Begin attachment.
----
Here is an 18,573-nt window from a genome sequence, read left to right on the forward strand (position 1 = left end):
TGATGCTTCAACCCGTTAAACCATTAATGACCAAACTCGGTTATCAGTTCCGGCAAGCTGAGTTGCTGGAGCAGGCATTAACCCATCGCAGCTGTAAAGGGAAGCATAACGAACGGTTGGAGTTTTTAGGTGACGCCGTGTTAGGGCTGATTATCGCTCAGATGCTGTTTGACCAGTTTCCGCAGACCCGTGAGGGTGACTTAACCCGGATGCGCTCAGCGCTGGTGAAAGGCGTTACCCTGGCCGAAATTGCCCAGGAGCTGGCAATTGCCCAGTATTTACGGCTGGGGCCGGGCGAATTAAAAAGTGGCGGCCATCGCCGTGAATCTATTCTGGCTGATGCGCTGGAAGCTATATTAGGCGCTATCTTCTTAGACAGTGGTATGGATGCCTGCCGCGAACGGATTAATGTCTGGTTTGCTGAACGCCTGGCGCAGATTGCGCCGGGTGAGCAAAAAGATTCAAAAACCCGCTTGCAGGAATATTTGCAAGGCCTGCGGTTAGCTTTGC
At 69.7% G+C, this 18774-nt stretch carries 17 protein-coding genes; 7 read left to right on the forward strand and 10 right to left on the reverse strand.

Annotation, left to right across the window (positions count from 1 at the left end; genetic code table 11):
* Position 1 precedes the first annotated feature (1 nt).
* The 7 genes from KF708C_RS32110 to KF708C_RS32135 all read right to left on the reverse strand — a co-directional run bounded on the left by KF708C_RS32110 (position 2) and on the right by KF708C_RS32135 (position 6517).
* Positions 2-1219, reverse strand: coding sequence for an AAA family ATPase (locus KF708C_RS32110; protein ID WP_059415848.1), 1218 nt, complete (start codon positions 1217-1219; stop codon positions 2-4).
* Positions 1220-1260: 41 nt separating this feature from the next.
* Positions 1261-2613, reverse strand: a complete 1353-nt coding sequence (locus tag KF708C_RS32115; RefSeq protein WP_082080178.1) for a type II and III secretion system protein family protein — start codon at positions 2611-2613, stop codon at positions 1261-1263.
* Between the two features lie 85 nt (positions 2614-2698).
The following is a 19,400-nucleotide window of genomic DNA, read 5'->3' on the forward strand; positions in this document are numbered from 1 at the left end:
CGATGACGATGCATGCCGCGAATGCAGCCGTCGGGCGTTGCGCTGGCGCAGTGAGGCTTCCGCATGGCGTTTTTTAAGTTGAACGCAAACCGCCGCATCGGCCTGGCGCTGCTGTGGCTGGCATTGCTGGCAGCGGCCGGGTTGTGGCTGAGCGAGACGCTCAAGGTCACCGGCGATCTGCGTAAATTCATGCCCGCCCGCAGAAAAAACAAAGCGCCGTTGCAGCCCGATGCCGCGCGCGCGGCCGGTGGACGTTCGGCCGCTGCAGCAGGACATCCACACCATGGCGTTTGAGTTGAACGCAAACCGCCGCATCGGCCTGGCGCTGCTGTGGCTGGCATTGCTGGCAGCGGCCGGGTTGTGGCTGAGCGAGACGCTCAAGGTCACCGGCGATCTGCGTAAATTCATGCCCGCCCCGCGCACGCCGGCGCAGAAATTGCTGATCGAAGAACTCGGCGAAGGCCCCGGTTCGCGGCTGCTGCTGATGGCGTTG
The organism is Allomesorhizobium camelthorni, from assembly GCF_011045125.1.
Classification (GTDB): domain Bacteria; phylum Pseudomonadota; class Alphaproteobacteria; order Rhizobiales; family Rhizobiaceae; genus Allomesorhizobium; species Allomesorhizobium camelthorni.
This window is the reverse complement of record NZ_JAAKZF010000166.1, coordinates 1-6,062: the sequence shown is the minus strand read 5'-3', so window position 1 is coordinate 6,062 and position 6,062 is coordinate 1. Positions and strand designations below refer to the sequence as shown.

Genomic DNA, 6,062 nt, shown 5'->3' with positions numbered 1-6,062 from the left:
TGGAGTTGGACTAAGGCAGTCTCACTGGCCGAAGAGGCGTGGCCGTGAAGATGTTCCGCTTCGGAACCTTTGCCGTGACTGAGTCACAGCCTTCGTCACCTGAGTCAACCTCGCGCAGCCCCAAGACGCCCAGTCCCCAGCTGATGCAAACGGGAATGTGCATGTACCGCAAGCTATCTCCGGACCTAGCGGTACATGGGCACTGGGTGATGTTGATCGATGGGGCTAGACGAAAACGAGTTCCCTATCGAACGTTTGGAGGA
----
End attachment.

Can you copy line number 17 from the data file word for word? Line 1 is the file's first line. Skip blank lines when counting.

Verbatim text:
TGGAGTTGGACTAAGGCAGTCTCACTGGCCGAAGAGGCGTGGCCGTGAAGATGTTCCGCTTCGGAACCTTTGCCGTGACTGAGTCACAGCCTTCGTCACCTGAGTCAACCTCGCGCAGCCCCAAGACGCCCAGTCCCCAGCTGATGCAAACGGGAATGTGCATGTACCGCAAGCTATCTCCGGACCTAGCGGTACATGGGCACTGGGTGATGTTGATCGATGGGGCTAGACGAAAACGAGTTCCCTATCGAACGTTTGGAGGA